The Church of Santa María a Real do Sar – Off the Beaten Track
On the outlying district of the town by the banks of Sar River, there is a Church of Santa María a Real do Sar that was built way back in the 12th century. The church features a Romanesque design, rounded arches, arcaded colonnades, rose glass windows and a remarkable cloister that offers splendid views of the garden. In 1895, the church was declared Bien de Interés Cultural which means “Heritage of Cultural Interest”. The church is open daily to general public for visitations. If you want to seek some time out far away from the hustle and bustle of the city, the church is one of the ideal things to do in order to indulge in some quiet and peace.
The Galician Contemporary Art Centre for the Art Enthusiasts
Devoted to the modern-day Galician artists, the Galician Contemporary Art Centre is located in the middle of Santiago de Compostela. The building boasts a phenomenal futuristic architectural design by Portuguese architect Alvaro Siza. The art centre is a perfect place for those who are enthusiastic about Galician culture and art. The exhibition halls display permanent and temporary works of both local and international artists.
Casa do Cabildo – A Hidden Gem
Galicia is well-known for its Baroque architecture, and if you wish to witness one of the best examples of Santiago’s baroque, there is no place better than Casa do Cabildo. The hidden gem is sitting on the southern side of Platerías Square. The aristocratic residence was built in 1758, and is today a cultural and historic landmark, and a museum. The house is only accessible to public during exhibitions.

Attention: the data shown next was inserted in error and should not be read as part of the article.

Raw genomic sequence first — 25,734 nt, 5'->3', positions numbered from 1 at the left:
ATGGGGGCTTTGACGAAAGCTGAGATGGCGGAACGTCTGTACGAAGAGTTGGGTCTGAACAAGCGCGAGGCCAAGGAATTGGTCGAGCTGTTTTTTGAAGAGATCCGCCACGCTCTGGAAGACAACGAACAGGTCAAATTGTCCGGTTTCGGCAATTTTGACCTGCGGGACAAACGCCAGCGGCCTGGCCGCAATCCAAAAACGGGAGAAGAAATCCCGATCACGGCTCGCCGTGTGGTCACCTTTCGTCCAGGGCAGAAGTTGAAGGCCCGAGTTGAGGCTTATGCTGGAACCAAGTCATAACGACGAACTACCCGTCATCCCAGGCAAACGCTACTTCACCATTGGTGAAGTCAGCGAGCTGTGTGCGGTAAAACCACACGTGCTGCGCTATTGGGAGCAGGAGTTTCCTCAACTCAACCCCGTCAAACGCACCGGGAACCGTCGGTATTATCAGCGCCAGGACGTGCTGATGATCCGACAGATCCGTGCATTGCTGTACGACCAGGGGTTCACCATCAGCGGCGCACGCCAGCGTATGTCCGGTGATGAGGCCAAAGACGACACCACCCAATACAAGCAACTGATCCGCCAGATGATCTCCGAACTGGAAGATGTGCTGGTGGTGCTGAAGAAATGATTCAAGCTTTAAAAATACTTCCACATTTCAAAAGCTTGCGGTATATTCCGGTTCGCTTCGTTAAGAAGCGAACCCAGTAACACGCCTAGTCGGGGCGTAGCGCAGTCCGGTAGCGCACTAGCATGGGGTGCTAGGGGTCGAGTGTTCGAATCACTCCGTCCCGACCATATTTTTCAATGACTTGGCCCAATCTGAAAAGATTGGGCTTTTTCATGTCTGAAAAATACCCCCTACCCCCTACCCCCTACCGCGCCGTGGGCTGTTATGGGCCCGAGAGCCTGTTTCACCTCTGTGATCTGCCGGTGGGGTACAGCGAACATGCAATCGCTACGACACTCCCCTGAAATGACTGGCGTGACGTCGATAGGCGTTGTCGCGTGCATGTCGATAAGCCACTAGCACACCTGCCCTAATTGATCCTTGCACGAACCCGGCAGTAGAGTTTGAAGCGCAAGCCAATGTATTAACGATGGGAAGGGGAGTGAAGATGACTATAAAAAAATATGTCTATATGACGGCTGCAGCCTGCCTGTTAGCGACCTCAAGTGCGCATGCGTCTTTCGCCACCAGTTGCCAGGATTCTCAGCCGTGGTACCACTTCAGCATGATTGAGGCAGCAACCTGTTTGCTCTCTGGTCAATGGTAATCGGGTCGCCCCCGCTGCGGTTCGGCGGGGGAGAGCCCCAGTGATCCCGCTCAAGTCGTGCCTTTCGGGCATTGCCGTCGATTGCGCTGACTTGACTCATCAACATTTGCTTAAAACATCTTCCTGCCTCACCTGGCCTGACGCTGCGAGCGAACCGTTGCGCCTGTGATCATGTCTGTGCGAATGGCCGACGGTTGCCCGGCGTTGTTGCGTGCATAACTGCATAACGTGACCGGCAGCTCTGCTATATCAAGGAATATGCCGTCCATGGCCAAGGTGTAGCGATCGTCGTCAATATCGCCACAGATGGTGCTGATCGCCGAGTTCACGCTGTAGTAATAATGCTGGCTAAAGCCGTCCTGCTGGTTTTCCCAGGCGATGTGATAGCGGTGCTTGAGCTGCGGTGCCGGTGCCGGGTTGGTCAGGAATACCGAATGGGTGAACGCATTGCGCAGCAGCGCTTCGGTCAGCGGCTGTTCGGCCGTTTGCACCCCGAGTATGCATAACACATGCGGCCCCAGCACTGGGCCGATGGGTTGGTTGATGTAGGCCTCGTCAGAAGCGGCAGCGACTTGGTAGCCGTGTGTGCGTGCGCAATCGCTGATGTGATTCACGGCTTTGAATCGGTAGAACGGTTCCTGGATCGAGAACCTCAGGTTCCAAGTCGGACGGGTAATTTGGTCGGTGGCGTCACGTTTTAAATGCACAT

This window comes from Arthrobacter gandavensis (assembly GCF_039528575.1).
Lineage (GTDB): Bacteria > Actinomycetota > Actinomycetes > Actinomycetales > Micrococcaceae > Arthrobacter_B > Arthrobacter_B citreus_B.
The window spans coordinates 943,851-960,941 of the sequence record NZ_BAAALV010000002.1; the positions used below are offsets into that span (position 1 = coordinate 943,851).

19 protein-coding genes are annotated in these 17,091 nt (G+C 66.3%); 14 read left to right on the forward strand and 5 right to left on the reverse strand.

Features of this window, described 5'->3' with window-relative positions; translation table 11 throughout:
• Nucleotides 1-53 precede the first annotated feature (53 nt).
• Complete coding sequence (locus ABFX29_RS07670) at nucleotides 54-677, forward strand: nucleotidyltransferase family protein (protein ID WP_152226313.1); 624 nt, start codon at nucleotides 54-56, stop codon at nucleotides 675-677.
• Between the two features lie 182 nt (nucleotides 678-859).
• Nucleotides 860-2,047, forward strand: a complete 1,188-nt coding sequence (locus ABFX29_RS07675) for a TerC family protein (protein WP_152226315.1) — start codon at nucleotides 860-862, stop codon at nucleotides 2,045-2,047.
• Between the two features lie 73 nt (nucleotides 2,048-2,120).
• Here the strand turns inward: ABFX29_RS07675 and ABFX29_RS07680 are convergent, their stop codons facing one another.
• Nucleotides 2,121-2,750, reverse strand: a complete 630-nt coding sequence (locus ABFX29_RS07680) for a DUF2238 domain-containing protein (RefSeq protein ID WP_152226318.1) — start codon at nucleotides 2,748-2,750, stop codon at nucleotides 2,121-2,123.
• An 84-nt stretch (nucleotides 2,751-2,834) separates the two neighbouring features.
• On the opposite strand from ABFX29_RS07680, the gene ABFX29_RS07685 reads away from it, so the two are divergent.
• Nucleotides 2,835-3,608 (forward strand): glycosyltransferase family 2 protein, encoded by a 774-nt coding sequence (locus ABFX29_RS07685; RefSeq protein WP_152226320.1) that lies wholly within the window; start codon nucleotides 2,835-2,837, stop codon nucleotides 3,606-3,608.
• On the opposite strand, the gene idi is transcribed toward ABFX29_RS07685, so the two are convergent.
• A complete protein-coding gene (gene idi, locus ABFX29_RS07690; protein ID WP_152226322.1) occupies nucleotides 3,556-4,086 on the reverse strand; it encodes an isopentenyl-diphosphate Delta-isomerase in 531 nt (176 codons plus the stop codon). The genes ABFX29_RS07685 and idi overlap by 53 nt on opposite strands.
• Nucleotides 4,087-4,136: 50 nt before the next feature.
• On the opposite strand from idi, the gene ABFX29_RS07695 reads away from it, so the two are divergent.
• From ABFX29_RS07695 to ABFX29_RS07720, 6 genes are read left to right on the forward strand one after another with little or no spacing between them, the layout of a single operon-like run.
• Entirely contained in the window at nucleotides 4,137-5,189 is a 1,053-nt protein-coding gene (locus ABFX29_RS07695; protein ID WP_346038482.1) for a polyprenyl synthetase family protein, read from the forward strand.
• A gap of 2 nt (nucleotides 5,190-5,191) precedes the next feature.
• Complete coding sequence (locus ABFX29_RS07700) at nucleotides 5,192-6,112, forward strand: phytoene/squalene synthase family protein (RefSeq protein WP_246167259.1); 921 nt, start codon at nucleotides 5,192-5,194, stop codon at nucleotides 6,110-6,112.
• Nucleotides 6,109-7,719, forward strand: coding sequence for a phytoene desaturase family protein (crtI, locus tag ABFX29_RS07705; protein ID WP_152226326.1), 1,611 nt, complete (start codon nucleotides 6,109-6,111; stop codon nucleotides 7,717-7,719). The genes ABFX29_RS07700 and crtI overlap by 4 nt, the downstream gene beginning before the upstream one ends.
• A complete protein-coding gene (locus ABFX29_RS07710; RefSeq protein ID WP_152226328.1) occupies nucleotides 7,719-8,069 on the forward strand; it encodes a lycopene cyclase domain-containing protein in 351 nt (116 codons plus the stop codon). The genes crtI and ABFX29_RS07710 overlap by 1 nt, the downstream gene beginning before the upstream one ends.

Explore the Seaside Town of Vigo
Santiago de Compostela is not just about museums and churches. There are so much more things to do. Travellers who want to experience the charm and peace of an old town should take a day trip to Vigo. The quaint fishing town lies along the shores of the Atlantic Ocean and is a place filled with warmth and beauty. You will find a number of cultural attractions and archaeological monuments.
Join the Walking Tours in Santiago de Compostela
There are many fun-filled walking tours taking place in Santiago de Compostela. There are day tours that allow you to indulge in exciting activities as well as educating you about the history and myths of Camino de Santiago. For foodies, the Feast Galicia Tour is a wonderful chance to explore the town, discover and try famous Galician cuisine and even learn the secret recipes.
A Stroll at Alameda Park
Alameda Park is a lovely sprawling park right in the heart of Santiago de Compostela. It has over 90 types of plants, a flamboyant statue of the Fandiño sisters, and scenic walkways where one can take a breather from the busy life of the city. From Paseo da Ferradura, you can observe amazing views of the Cathedral. While you can visit the viewpoint any time of the day, the views of the city are most spectacular at nighttime. The park also hosts a number of festivals annually.
Experience the Galician Culture
The City of Santiago de Compostela has many things to do as it’s the hub of Galician cultural life. From religious festivals and poetry recitals to contemporary exhibitions and theatrical performances, there is so much going on in the city that will fascinate you.
Once you have visited the historical destinations and famous landmarks, take some time to learn about the culture and lifestyle of Galicia.
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Originally published on 13th May 2019